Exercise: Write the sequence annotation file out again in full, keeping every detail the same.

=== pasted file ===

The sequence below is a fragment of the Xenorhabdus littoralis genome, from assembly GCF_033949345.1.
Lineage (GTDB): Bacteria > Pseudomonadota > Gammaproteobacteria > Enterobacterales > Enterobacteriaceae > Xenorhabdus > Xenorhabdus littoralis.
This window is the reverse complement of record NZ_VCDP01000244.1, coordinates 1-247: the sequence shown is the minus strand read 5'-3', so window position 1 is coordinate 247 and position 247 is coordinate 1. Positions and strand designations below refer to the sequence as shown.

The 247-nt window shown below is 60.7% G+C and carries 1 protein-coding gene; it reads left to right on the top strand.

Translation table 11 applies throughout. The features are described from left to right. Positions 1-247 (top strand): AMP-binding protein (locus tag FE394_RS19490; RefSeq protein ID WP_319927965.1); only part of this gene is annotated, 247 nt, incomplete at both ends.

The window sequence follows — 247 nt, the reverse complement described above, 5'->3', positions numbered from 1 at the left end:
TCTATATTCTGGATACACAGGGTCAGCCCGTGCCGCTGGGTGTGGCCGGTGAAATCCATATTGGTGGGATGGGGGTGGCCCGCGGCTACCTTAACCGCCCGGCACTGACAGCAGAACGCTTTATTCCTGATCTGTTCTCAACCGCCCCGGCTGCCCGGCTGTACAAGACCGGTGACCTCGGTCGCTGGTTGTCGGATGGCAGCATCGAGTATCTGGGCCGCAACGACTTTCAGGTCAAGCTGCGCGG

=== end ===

The sequence below is a fragment of the Xenorhabdus littoralis genome, from assembly GCF_033949345.1.
Lineage (GTDB): Bacteria > Pseudomonadota > Gammaproteobacteria > Enterobacterales > Enterobacteriaceae > Xenorhabdus > Xenorhabdus littoralis.
This window is the reverse complement of record NZ_VCDP01000244.1, coordinates 1-247: the sequence shown is the minus strand read 5'-3', so window position 1 is coordinate 247 and position 247 is coordinate 1. Positions and strand designations below refer to the sequence as shown.

The 247-nt window shown below is 60.7% G+C and carries 1 protein-coding gene; it reads left to right on the top strand.

Translation table 11 applies throughout. The features are described from left to right. Positions 1-247 (top strand): AMP-binding protein (locus tag FE394_RS19490; RefSeq protein ID WP_319927965.1); only part of this gene is annotated, 247 nt, incomplete at both ends.

The window sequence follows — 247 nt, the reverse complement described above, 5'->3', positions numbered from 1 at the left end:
TCTATATTCTGGATACACAGGGTCAGCCCGTGCCGCTGGGTGTGGCCGGTGAAATCCATATTGGTGGGATGGGGGTGGCCCGCGGCTACCTTAACCGCCCGGCACTGACAGCAGAACGCTTTATTCCTGATCTGTTCTCAACCGCCCCGGCTGCCCGGCTGTACAAGACCGGTGACCTCGGTCGCTGGTTGTCGGATGGCAGCATCGAGTATCTGGGCCGCAACGACTTTCAGGTCAAGCTGCGCGG